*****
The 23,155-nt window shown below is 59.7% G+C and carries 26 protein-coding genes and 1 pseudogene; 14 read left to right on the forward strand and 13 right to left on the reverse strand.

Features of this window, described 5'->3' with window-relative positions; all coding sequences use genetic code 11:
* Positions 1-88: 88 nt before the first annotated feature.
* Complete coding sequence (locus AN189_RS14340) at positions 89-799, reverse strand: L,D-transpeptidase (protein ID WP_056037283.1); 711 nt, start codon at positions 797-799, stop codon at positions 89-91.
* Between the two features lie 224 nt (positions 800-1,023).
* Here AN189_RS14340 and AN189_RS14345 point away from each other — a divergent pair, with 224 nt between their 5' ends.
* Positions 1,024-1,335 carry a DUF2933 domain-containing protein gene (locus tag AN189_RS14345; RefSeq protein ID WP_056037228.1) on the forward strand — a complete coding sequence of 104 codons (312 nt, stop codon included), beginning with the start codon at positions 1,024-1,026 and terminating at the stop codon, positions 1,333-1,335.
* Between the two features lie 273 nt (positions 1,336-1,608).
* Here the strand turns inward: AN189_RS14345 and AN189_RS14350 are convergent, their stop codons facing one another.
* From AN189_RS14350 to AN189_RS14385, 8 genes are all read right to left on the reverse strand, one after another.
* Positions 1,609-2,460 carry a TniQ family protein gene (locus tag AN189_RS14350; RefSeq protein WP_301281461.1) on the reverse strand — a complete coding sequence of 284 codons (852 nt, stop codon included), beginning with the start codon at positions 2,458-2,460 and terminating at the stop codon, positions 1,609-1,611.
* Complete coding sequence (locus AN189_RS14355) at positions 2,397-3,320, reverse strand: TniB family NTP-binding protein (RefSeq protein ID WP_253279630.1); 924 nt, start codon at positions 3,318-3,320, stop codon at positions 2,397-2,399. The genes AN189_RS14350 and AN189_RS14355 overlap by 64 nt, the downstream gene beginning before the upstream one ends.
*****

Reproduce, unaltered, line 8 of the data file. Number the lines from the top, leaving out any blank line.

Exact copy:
* Between the two features lie 273 nt (positions 1,336-1,608).